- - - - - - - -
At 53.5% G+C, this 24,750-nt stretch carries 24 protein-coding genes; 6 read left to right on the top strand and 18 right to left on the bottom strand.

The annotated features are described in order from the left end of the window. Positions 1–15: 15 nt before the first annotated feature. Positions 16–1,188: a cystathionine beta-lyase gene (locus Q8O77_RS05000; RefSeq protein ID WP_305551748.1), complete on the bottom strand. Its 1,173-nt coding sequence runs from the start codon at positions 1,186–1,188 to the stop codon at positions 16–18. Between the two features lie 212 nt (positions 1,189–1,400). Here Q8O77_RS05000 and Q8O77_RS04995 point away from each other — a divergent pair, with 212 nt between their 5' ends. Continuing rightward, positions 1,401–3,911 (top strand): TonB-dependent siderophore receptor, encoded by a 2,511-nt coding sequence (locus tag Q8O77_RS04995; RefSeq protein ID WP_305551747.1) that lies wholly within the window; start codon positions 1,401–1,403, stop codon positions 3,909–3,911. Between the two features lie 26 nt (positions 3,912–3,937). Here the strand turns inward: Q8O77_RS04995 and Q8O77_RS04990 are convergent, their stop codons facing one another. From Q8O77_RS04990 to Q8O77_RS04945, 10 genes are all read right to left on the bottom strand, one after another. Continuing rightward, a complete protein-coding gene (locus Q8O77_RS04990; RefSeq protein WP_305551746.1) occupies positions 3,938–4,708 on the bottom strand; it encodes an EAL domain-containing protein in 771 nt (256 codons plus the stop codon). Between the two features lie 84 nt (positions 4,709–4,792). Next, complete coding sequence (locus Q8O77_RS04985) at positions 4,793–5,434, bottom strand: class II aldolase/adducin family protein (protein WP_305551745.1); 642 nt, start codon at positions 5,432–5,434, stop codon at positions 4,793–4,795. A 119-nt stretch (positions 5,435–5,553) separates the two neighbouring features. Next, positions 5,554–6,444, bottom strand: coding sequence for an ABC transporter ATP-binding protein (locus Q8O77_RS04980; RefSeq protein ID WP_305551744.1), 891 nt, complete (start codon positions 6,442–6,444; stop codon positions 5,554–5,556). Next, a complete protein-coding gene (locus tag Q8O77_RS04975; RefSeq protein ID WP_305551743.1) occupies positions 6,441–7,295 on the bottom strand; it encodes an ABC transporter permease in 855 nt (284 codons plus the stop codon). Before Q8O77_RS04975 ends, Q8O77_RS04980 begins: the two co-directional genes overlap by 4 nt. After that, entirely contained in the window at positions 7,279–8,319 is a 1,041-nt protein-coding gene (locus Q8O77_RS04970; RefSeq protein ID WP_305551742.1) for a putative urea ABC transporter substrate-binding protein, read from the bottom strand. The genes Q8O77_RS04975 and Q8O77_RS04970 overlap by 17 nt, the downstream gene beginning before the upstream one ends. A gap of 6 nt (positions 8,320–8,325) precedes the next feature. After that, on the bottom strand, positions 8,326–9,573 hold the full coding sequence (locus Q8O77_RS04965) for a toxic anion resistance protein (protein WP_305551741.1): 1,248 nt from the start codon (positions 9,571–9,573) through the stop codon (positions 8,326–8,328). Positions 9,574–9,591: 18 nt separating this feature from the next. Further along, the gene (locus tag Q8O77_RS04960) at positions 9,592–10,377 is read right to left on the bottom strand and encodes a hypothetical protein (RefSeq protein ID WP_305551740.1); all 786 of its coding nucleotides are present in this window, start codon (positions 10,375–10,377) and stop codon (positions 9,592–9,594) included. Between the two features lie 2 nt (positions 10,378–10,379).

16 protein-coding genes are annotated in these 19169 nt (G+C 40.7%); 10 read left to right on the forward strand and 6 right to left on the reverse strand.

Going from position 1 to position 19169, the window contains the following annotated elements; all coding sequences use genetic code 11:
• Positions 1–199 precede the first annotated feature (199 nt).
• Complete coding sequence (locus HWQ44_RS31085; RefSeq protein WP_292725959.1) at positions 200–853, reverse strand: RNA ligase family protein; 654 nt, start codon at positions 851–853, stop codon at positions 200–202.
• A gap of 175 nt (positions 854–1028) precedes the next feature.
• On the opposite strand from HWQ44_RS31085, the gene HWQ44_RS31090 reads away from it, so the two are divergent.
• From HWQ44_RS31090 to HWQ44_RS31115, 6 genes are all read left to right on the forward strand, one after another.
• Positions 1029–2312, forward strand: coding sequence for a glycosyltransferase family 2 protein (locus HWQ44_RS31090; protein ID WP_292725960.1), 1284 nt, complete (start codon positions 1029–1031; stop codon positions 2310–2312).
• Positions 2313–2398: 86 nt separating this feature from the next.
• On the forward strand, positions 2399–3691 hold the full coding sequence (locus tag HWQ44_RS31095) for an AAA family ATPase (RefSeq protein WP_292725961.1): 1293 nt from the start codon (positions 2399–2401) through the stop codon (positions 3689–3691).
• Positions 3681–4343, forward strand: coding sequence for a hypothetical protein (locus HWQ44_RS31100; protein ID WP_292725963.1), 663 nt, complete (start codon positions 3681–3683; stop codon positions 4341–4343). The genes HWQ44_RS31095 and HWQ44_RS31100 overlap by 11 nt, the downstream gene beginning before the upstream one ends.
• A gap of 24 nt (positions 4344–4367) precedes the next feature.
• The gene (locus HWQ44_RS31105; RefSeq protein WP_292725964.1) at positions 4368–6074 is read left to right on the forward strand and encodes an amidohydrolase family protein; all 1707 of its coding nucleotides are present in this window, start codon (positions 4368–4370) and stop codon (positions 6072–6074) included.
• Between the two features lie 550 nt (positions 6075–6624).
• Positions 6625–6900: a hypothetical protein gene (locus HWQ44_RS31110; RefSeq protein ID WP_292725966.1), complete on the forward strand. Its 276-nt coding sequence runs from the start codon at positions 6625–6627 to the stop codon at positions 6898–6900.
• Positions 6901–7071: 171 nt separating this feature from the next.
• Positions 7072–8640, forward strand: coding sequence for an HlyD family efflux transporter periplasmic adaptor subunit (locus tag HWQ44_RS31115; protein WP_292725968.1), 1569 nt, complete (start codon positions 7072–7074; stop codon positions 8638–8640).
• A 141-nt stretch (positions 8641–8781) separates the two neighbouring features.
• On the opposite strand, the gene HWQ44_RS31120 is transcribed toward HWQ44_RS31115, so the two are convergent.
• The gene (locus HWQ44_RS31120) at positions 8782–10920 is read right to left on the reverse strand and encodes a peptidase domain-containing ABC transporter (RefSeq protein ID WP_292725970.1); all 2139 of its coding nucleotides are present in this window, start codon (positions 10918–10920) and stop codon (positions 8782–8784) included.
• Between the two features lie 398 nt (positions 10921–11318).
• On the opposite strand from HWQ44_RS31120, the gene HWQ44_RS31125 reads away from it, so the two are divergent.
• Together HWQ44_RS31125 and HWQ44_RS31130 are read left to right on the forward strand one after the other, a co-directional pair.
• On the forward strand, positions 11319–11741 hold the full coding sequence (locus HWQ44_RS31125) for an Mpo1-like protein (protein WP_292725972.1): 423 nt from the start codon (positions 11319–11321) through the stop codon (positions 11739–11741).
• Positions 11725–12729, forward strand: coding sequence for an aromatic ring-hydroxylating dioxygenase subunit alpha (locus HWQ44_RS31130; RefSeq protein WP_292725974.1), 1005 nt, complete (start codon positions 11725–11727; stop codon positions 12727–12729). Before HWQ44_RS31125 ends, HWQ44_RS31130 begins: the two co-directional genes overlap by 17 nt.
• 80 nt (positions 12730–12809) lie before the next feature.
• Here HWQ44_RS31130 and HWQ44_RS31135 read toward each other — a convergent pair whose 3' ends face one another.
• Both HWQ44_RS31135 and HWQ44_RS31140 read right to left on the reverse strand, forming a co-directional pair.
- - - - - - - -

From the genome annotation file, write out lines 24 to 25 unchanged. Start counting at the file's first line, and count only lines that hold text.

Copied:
• On the opposite strand from HWQ44_RS31120, the gene HWQ44_RS31125 reads away from it, so the two are divergent.
• Together HWQ44_RS31125 and HWQ44_RS31130 are read left to right on the forward strand one after the other, a co-directional pair.